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BC Hydro has the necessary permits in hand to begin the first phases of work on the $8.8-billion Site C dam, but opponents say those approvals ignore recent calls by politicians representing half of BC’s population to shelve the project and study it further.

Last Friday, politicians with the Greater Vancouver Regional District voted overwhelmingly to line up behind dam opponents, and joined the call for a two-year moratorium on construction, and to send the dam for reviews by both the BC Utilities Commission and the Agricultural Land Commission.

The district represents 23 different local governments in the Lower Mainland, and about 2.5 million people.

Rob Botterell is general counsel to the Peace Valley Landowners Association.

“BC Hydro did various forecasts of the Site C dam economics, and in the early years of Site C, they’ll have a surplus of power they’ll have to sell on the export market at a loss,” said Botterell.

Previous media reports have suggested that Hydro will lose up to $800 million in the first four years of operation because of its surplus power.

“When you factor that in with the cost of getting started, what you find is that BC ratepayers would be saved $200 million if BC Hydro delayed the start of construction by two years,” Botterell said.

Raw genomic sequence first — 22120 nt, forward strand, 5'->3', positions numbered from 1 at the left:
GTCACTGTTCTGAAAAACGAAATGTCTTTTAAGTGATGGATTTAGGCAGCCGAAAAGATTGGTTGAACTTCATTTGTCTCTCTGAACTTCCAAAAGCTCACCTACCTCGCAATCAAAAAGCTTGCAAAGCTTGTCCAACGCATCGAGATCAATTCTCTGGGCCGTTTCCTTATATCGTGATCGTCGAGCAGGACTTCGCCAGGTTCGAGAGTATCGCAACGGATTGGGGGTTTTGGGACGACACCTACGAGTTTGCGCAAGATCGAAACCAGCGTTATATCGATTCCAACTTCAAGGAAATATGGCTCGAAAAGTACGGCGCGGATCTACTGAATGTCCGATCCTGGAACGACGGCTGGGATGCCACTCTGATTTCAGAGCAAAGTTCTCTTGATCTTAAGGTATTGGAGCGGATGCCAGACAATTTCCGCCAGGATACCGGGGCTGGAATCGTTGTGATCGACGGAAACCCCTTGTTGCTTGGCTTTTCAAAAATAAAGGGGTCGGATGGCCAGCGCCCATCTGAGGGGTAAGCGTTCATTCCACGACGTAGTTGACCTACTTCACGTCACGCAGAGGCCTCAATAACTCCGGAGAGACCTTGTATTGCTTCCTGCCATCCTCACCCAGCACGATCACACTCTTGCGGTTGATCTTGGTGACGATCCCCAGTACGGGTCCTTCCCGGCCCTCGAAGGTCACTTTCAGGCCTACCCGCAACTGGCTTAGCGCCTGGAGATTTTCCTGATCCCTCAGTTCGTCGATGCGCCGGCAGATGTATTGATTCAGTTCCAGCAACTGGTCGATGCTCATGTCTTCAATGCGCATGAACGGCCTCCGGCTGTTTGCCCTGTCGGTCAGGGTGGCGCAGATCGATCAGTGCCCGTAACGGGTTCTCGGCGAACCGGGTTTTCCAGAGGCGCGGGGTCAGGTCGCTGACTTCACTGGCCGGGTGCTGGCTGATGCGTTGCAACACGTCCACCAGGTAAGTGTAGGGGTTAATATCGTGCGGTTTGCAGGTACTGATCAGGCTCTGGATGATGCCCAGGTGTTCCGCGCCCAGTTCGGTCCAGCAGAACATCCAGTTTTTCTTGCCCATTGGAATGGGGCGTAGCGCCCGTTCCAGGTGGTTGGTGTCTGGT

Calling that the financially prudent thing to do, Mr. Boterell says the permitting decision shows the provincial government’s disdain for BC ratepayers.

Several municipalities in the province have already supported the call for a moratorium on the project, including Richmond and Cumberland.

PVLA President Ken Boon — who stands to lose about half of the 620 acres of farmland he and his wife, Arlene, own along the river — said it’s incumbent on Premier Christy Clark to heed that call.

Boon says the province must also consider worsening drought conditions in California that will threaten BC’s food security, and respect First Nations court challenges of the project.

“The Premier has new information – it’s her decision now,” Boon said in a statement released today.

“I know what I would do – act in the best interests of British Columbians by ordering a two-year moratorium and independent review.”

Calls to Site C spokespeople have not been returned, nor have calls to Treaty 8 representatives.

Meantime, the PVLA and Treaty 8 First Nations continue their preparations for a new series of project legal challenges in Federal Court beginning on July 20.

We asked Mr. Botterell if the recent BC Supreme Court ruling dismissing a PVLA request to quash the environmental assessment certificate for the project has resulted in any tweaking of the federal court argument

“No,” Botterell said.

“There’s six court cases underway between the First Nations and the PVLA, and they each have their own legal basis.

“It will be a different judge, so we’ll pursue on behalf of PVLA that case as well.”

The PVLA is still considering whether to appeal the BC Supreme Court ruling, but BC Hydro has said it will not allow legal action to impact its construction schedule.

— with files from Matt Preprost

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